Today the trial begins in one of the most disturbing murder cases in recent Canadian memory. Almost three years ago, in May 2013, Tim Bosma, a 32-year-old father of one, said goodbye to his wife and went on a test drive with two men interested in buying his pick-up truck.
He never returned. More than a week later, police said he was dead, burned beyond recognition. His wife, Sharlene Bosma, said that his remains were returned to her in a small box, no bigger than a shoe box.
Bosma was the center of a massive manhunt and social media campaign. Soon after his disappearance police arrested Dellen Millard and charged him with forcible confinement and theft of a vehicle.
"It was just a truck. A stupid truck," Sharlene Bosma told reporters during the agonizing period in which he was missing. "You don't need him, but I do. Our daughter needs her daddy."
It was on two properties owned by Millard, the heir to an aviation business, that police focused their search for Bosma. One of the properties, a farm in Ayr, Ontario, had an industrial incinerator on it.
Shortly after Bosma's remains were found, police charged Millard and Mark Smich with first-degree murder.
On approval from the Ontario attorney general's office, the case was pushed straight to trial, bypassing a preliminary hearing. The case is being tried by a judge and jury. One prospective juror, a friend of Bosma, was dismissed last week and mumbled "fuckers" as he stared at the accused.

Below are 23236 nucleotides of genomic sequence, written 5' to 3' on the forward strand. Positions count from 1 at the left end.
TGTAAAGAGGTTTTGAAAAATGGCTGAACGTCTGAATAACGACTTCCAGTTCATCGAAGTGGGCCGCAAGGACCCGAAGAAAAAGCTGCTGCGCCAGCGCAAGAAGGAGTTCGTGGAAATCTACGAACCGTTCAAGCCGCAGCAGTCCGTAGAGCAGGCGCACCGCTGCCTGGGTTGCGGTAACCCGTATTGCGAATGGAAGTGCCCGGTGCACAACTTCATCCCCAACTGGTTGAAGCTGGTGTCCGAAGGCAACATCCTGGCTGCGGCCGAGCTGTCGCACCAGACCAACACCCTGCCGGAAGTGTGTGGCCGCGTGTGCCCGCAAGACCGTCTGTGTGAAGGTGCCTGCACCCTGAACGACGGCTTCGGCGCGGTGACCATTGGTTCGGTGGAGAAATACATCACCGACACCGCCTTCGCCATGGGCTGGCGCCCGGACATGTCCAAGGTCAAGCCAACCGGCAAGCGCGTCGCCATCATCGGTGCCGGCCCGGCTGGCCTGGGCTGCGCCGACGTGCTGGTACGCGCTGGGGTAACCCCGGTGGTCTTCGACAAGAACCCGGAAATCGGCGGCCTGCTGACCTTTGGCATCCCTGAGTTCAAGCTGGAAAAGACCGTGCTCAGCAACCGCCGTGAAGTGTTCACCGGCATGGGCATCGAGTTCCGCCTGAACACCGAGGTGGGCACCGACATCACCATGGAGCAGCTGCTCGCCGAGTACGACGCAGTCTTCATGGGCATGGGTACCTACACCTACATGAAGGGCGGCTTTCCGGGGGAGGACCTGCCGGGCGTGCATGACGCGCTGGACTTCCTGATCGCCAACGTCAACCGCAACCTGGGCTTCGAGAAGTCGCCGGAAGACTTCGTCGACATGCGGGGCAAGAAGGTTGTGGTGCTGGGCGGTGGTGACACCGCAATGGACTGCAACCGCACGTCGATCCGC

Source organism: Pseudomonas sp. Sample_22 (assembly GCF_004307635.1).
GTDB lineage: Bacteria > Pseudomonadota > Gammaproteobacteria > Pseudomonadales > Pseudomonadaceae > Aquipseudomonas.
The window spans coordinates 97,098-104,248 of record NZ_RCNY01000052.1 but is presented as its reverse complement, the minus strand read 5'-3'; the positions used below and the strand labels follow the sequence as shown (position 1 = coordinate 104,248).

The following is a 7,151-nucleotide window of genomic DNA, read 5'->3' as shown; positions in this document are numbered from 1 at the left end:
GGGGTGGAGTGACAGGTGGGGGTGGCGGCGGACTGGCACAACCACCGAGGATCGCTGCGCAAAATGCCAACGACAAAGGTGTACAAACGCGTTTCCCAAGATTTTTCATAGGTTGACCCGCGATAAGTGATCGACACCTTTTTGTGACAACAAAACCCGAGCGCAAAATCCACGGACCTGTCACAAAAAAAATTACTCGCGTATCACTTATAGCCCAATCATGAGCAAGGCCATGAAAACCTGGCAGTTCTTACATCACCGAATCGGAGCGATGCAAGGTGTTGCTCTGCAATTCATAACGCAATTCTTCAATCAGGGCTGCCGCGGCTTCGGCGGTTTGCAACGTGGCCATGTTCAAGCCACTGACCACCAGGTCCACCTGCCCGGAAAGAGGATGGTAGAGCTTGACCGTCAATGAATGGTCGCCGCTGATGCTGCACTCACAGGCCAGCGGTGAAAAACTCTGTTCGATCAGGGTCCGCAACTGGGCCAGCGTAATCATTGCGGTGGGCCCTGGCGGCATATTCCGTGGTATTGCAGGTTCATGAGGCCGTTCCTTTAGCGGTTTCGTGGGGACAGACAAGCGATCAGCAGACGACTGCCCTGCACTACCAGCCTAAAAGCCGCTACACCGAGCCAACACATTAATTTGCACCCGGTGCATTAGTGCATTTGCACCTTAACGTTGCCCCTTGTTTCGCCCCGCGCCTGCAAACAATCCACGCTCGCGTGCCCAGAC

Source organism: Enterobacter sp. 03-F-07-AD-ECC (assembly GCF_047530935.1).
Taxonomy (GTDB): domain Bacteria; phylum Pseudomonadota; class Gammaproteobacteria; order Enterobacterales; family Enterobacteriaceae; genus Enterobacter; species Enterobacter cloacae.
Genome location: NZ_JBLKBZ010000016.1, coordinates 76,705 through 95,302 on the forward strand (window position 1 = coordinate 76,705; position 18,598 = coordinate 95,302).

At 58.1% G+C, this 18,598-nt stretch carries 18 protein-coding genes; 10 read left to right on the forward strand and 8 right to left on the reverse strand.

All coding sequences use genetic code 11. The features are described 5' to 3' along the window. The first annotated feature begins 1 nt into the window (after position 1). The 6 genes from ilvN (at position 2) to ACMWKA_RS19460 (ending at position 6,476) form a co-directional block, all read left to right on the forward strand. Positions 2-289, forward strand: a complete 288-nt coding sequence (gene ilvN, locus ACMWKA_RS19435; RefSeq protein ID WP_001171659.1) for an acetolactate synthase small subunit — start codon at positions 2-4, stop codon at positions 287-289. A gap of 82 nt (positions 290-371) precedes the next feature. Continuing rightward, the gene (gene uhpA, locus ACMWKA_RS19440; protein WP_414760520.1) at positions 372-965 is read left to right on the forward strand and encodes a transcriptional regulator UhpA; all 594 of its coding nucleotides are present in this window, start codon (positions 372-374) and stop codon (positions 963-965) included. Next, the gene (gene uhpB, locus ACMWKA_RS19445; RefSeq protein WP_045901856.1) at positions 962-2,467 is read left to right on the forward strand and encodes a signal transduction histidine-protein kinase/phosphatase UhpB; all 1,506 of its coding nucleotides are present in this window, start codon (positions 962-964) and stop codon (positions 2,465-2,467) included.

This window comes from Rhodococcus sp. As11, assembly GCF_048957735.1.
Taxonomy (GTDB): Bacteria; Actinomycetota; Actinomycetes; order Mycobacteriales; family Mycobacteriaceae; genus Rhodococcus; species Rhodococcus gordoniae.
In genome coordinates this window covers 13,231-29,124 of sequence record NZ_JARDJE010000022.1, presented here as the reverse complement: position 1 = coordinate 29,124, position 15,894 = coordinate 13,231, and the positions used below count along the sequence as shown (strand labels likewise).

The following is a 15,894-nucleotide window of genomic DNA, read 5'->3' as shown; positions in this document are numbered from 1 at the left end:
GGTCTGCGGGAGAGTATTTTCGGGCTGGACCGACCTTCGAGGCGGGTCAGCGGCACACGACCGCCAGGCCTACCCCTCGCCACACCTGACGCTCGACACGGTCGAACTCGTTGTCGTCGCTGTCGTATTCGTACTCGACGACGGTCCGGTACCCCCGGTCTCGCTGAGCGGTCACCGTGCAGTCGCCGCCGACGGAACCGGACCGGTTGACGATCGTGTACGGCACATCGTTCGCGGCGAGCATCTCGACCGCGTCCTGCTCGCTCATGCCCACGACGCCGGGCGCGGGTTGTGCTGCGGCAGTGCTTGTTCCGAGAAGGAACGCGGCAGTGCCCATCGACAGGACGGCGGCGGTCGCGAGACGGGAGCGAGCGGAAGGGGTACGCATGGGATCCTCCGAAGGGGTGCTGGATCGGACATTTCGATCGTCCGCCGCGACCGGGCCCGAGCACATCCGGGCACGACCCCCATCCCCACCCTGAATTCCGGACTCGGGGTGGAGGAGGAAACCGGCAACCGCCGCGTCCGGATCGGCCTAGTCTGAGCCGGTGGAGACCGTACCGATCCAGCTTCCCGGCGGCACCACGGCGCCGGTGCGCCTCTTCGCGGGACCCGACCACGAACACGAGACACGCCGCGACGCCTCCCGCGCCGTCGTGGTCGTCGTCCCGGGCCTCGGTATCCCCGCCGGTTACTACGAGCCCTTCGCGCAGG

Justice Andrew Goodman has told jurors that the case could last up to four months.
Early into the case police were investigating the death of Bosma as a possible "thrill killing." Police believe Bosma, a church-going contractor building his family's first home, was a random target. But police and the Crown, the prosecutors in Canada's legal system, have not publicly indicated exactly what they think happened. The Crown is expected to lay out Bosma's final minutes, including how and why he was killed, when the trial starts today.
Much of the media surrounding the death, which made international headlines, was focused on Millard, a millionaire party kid who at the age of 14 was already flying helicopters and planes.
In a jailhouse interview with the Toronto Star Millard denied being involved in Bosma's death.
"I didn't do it ... They might as well accuse me of having been to the moon. There's nothing real about it," he said.
Millard and Smich are also charged with the first-degree murder of Laura Babcock, who disappeared in 2012 and whose body has never been discovered. She was friends with Millard.
Millard is facing another first-degree charge in the shooting death of his 71-year-old father. Wayne Millard's November 2012 death had previously been ruled a suicide.
The latter two trials are taking place separately from the Bosma trial, but both of the murder charges came after Millard's arrest in relation to the Bosma case.
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